What role should the United States play in the world?
Eighth edition. September 2018.
From the first days of the republic, people in the United States have debated how to balance their priorities at home with their involvement in international affairs. Today, the United States is considering its domestic needs and reassessing its international relationships. An array of economic, political, and social transformations are taking place both at home and abroad. For example, how should the United States address climate change? Nuclear weapons? Poverty and inequality? Consensus about how to address these issues is hard to achieve. Nevertheless, a healthy democracy requires debate and discussion about the values and policies that shape the United States’ place in the world. The U.S. Role in a Changing World helps students identify global issues, assess national priorities, and decide for themselves the role the United States should play in the world.
Readings explore the forces that shape the U.S. role in the world. Part I examines several pressing issues facing the United States and the world today: the economy, human health and the environment, international relations, and human rights. Part II explores security concerns for the United States and considers how the issues presented in Part I influence policy decisions about security. Part II addresses recent wars and interventions, and three critical security issues facing the United States: nuclear weapons, terrorism, and cyber security and warfare.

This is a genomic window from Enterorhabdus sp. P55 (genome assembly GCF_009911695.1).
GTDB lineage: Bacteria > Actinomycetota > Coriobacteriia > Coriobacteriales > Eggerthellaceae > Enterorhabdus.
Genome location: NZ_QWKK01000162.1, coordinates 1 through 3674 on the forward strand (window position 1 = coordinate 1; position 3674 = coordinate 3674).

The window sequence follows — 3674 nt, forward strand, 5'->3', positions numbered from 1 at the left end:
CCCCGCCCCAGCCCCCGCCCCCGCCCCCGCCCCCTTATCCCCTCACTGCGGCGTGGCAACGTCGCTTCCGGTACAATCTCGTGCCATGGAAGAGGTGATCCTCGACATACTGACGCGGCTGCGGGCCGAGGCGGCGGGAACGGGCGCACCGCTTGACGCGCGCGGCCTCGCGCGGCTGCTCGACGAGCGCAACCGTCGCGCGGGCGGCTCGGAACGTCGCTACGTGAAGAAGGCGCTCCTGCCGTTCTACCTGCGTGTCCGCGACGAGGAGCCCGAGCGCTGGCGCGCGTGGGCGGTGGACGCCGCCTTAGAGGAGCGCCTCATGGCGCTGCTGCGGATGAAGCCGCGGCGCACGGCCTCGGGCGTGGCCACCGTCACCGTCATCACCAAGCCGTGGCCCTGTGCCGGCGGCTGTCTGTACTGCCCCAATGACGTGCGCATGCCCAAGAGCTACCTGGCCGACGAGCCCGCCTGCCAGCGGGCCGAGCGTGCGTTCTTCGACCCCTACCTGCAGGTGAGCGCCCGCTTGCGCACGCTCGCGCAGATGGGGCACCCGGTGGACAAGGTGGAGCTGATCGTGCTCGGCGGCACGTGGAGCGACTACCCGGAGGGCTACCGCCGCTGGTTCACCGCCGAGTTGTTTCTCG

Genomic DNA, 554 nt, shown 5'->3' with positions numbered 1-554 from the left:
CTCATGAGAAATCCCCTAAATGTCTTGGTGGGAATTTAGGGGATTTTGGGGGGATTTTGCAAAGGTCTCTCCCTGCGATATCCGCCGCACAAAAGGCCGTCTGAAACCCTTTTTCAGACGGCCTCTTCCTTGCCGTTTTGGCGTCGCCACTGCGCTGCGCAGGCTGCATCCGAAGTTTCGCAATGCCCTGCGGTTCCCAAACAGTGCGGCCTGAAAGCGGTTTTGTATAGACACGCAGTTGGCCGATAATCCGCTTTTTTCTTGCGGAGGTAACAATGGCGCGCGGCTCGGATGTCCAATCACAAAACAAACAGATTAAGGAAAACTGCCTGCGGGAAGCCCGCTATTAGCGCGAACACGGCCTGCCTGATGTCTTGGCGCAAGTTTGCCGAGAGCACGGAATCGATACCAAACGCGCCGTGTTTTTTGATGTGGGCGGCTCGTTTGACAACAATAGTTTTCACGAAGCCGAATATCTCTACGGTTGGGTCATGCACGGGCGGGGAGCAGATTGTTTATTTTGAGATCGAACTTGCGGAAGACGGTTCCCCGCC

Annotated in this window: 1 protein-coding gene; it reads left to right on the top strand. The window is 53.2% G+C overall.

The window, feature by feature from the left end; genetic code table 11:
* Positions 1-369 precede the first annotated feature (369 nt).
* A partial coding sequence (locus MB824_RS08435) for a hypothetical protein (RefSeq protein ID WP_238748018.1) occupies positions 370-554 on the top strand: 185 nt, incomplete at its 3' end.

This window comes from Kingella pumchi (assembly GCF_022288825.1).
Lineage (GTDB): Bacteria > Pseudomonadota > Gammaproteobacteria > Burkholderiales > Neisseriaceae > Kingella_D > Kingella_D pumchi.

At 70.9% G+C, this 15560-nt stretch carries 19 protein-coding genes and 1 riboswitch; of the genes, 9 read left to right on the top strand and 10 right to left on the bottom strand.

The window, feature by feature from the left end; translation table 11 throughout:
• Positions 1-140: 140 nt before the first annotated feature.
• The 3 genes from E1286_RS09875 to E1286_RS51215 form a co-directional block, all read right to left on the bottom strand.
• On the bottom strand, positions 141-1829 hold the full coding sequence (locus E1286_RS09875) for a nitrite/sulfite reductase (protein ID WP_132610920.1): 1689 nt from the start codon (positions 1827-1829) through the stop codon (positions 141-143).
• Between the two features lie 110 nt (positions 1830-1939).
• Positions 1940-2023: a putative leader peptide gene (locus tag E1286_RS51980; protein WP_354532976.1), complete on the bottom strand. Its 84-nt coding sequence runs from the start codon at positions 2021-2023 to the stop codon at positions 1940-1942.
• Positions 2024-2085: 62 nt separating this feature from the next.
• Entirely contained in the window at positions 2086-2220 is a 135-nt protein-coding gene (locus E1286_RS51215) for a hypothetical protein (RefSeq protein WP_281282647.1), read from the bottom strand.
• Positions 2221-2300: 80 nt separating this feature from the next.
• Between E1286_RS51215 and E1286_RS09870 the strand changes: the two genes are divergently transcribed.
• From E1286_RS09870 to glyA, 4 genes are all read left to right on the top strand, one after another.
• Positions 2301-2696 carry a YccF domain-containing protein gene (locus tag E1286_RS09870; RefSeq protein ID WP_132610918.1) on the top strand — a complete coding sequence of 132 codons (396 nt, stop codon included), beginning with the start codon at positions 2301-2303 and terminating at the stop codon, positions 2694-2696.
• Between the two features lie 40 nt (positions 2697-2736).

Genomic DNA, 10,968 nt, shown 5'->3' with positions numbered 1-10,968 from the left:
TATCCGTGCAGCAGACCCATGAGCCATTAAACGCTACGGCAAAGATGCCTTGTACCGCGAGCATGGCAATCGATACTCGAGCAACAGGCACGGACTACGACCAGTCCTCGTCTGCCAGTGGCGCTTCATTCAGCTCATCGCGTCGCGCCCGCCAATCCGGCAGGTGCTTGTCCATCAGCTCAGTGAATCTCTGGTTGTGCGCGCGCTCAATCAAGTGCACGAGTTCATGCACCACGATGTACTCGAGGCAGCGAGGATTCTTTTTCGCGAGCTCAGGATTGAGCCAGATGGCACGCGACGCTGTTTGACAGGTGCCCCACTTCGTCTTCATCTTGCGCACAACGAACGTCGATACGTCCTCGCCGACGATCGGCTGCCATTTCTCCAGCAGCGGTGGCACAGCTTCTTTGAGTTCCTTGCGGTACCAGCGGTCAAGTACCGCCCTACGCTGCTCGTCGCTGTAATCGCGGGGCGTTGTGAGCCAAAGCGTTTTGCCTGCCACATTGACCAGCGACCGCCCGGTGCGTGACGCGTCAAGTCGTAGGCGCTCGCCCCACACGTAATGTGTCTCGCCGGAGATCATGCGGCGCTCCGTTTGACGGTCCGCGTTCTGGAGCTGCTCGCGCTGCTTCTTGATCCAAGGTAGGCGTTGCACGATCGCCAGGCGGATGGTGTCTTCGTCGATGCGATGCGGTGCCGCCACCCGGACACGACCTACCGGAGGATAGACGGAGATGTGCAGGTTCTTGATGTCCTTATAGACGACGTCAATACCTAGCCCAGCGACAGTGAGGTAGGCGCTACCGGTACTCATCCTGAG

Preview this unit. Preview includes the Table of Contents for the Student Text and the Teacher Resource Book as well as a student reading excerpt and one lesson plan.
International Relations Terminology
Students organize key terms into conceptual categories to gain familiarity with issues and terms that are useful for discussing international relations.
Rethinking International Relations
Students identify the issues, values, and assumptions integral to the debate about international affairs as they analyze different perspectives on international relations.
Interpreting Political Cartoons
Students explore a range of opinions on U.S. foreign policy by interpreting political cartoons from around the world.
The Options Role Play
Working cooperatively, students explore four different options for U.S. foreign policy in a role-play activity.
Expressing Your Views
Students articulate their own opinions on U.S. foreign policy based on newly acquired knowledge, personally held values, and historical understanding.
Additional reference material for added context and support.
Cleveland, William L. and Martin Bunton. A History of the Modern Middle East, Sixth Edition. Boulder: Westview, 2016.
Diamond, Jared. Guns, Germs, and Steel: The Fate of Human Societies. New York: W.W. Norton and Company, 1999.
Mearsheimer, John. The Tragedy of Great Power Politics. New York: W.W. Norton, 2003.
Nye, Joseph S., Jr. Is the American Century Over? Malden: Polity Press, 2015.
Roberts, J. Timmons, David Ciplet, and Mizan Khan. Power in a Warming World: The New Geopolitics of Climate Change. Cambridge, MA: The MIT Press, Fall 2015.
Sen, Amartya. Development as Freedom. New York: Knopf, 1999.